The following are a few tips that will help players improve the consistency of their serve and increase the power behind it. To start, we have a number of guidelines from pickleball instructor CJ Johnson. She lays out four points that all players should keep in mind. They are:

1. Keep the ball in front of your body. Regardless of whether you’re performing a backhand or forehand serve, it’s easier to keep both the ball and your target in sight like this instead of keeping it at your side or getting fancy.

2. Don’t use a big drop when releasing the ball from your hand. Keep the ball relatively close to your paddle and don’t use any large motions which could make it more difficult to determine the ball’s trajectory.

3. Follow through in the direction of the target with your paddle and arm. The “target” should be your opponent in the court box diagonally opposite you.

4. Develop a pre-shot routine. You’ll want to aim for your opponent’s weak point (normally their backhand), make note of any potential interference from the elements (such as sun glare and wind) and breathe. Some players include a bounce or two before their serve and this is fine as well.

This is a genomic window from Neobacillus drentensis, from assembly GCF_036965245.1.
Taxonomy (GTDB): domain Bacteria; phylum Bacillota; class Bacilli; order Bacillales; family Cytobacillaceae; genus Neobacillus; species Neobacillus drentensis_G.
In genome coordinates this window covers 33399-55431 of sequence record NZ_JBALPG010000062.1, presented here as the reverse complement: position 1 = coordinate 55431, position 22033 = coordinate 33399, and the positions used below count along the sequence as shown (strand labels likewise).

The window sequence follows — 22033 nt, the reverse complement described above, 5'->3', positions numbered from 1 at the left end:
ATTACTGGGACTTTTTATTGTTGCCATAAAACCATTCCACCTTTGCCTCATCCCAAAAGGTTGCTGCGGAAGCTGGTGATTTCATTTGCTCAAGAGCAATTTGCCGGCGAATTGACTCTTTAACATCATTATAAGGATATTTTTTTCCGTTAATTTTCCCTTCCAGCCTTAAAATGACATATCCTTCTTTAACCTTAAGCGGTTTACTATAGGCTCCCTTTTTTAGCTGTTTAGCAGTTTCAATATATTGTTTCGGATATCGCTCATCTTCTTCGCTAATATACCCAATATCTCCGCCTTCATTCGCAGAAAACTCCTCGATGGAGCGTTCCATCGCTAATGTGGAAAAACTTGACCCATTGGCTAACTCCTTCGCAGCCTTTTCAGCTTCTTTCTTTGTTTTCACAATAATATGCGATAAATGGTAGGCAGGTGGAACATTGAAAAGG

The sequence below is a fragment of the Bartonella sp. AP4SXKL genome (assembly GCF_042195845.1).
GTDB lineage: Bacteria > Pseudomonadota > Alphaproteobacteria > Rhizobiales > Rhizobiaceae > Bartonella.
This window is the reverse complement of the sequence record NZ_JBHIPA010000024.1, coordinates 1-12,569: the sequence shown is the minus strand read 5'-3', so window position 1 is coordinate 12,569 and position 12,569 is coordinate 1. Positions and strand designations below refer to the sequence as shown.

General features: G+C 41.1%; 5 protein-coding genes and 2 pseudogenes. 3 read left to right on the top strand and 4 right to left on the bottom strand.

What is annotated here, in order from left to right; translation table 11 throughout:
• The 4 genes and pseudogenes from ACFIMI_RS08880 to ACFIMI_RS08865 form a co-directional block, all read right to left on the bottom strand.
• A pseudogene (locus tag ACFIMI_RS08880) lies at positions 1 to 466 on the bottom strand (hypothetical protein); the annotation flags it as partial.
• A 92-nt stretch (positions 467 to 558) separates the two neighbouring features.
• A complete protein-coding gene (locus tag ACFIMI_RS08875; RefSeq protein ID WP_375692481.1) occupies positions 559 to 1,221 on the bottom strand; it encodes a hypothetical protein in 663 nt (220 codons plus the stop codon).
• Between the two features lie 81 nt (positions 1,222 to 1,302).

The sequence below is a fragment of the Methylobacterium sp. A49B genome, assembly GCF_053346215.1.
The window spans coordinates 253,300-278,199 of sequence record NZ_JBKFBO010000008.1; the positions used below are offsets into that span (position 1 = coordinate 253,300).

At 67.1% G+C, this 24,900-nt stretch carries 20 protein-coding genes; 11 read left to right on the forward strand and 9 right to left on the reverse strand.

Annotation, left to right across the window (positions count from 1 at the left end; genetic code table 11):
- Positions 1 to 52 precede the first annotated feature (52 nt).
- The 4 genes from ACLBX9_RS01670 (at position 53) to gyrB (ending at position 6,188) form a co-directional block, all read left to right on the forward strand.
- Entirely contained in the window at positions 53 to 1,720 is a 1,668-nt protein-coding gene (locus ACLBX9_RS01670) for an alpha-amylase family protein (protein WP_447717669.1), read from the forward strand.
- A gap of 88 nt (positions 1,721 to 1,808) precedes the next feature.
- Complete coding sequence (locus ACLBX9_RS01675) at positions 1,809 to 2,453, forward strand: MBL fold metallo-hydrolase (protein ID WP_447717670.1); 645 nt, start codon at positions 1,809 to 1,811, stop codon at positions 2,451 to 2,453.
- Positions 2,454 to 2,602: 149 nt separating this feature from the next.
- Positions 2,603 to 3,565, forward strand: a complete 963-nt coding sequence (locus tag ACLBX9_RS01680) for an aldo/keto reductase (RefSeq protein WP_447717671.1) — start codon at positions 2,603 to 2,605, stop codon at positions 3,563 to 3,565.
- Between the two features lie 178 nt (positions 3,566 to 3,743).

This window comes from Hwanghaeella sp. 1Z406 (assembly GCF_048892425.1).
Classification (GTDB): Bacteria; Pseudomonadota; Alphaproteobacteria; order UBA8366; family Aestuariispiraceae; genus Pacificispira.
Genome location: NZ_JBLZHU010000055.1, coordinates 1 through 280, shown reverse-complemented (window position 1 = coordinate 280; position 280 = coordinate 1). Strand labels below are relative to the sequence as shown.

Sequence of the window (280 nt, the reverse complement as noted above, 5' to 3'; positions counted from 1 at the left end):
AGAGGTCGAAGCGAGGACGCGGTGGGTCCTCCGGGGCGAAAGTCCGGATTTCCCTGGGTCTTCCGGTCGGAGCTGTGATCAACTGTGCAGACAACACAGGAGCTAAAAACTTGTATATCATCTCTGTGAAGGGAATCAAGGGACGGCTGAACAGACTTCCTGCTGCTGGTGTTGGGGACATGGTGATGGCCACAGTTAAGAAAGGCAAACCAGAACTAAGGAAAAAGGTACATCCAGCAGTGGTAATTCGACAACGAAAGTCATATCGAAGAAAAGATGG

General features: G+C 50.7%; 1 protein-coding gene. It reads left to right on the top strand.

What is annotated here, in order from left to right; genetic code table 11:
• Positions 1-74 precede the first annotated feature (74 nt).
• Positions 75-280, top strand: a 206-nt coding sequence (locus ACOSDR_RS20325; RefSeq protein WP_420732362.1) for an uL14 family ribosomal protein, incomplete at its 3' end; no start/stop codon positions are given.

To hear about these steps in depth, check out CJ’s video:

If you’d like to add more strength to your serve, Barrett of Pickleball Kitchen will show you the proper technique. Some players believe that you have to have a lot of power in your arms to develop a powerful serve, but this isn’t entirely true. While being fit and strong certainly helps, a powerful serve actually comes more from the motion in your hips than the arm or wrist.

You’ll need to develop a smooth hip rotation and also work on when you “break” your wrist. This isn’t as painful as it sounds! More specifically, when you swing there’s a certain point near the end of your follow-through where you’ll want to flip your wrist upwards to put more spin and punch behind the ball. Watch the video to see this demonstrated:

These tricks should help any player feel more confident when performing one of the most important shots in the game. What are some of your favorite methods to ensure your serves always go where intended?